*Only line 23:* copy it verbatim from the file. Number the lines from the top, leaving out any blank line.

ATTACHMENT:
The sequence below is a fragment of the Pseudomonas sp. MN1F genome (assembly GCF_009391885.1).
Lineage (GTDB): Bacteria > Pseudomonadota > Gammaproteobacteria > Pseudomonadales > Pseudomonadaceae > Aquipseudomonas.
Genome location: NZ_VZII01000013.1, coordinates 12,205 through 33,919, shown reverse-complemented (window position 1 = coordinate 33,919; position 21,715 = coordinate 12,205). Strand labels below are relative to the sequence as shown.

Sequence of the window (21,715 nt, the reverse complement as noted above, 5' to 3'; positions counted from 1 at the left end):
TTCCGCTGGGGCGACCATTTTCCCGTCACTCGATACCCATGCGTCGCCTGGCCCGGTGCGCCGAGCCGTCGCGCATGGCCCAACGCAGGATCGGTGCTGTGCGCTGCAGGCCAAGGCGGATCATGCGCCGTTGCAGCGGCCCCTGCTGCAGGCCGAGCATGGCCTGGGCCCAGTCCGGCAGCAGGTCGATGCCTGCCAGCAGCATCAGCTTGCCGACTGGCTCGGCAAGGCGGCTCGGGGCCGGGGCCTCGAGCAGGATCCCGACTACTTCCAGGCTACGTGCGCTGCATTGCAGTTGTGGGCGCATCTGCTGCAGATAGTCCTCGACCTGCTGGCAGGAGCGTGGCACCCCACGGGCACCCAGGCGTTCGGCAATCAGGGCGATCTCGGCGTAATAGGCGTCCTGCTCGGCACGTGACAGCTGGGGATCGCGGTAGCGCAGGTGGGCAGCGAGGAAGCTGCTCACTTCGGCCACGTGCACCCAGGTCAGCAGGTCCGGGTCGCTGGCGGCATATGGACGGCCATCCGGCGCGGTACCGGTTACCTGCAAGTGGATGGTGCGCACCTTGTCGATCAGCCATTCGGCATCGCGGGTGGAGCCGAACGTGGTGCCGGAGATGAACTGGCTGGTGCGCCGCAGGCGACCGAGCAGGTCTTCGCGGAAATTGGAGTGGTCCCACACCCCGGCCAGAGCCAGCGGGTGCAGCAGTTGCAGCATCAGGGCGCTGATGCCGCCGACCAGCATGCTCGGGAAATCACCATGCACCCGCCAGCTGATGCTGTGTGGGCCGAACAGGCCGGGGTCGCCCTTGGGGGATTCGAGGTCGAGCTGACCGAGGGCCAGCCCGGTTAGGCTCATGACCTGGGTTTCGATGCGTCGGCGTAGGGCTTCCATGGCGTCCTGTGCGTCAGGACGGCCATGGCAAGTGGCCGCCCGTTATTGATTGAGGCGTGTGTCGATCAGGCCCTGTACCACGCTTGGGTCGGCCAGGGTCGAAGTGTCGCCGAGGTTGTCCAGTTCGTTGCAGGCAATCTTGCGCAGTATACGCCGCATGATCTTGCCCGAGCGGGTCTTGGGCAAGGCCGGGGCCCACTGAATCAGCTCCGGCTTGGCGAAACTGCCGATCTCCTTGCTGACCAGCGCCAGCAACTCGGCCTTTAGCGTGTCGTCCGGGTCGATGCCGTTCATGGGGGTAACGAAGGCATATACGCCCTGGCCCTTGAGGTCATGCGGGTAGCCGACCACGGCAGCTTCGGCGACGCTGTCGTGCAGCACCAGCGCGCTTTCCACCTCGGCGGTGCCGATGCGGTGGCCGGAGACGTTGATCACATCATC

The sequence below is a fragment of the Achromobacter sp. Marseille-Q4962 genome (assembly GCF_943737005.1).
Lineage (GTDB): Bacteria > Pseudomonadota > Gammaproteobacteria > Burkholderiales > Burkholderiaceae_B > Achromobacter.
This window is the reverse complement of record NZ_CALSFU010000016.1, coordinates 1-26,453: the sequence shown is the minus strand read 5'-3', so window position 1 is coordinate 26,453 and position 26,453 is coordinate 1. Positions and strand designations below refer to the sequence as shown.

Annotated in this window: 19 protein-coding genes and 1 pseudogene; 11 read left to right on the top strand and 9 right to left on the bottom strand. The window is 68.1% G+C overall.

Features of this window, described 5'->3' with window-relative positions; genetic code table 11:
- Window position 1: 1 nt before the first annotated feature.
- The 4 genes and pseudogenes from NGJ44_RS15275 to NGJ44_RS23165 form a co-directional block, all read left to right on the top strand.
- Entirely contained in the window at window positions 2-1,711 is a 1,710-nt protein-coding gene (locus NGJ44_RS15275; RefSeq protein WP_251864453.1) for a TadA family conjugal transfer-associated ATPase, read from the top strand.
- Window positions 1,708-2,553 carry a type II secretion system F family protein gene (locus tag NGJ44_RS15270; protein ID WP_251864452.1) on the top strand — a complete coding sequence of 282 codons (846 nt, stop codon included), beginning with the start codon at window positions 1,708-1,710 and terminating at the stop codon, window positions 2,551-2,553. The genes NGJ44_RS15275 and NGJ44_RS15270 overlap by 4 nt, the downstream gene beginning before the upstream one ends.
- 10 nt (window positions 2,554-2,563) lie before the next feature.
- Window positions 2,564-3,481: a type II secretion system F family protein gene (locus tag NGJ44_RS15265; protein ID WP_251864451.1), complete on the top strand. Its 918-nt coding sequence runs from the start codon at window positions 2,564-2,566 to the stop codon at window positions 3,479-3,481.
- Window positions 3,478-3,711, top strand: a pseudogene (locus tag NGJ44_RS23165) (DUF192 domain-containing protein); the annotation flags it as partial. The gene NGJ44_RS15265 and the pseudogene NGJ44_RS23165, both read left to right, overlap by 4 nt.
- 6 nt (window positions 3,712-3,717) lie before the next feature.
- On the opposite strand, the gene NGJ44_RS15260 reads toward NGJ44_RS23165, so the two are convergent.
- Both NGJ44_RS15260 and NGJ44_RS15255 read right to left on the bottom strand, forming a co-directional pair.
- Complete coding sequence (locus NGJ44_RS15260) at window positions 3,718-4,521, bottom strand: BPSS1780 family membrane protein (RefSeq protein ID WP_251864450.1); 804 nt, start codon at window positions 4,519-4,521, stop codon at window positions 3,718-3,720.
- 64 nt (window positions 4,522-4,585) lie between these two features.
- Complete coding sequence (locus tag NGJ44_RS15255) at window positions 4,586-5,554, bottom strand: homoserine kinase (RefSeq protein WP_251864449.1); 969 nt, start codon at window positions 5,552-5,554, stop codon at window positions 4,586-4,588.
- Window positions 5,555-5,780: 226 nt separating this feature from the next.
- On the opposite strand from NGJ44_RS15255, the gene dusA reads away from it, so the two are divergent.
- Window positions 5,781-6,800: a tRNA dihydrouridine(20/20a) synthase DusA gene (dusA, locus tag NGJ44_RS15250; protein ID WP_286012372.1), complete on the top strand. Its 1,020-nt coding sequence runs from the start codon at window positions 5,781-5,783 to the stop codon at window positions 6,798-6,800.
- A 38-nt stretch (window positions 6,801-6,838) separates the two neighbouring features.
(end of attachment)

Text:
- Complete coding sequence (locus tag NGJ44_RS15255) at window positions 4,586-5,554, bottom strand: homoserine kinase (RefSeq protein WP_251864449.1); 969 nt, start codon at window positions 5,552-5,554, stop codon at window positions 4,586-4,588.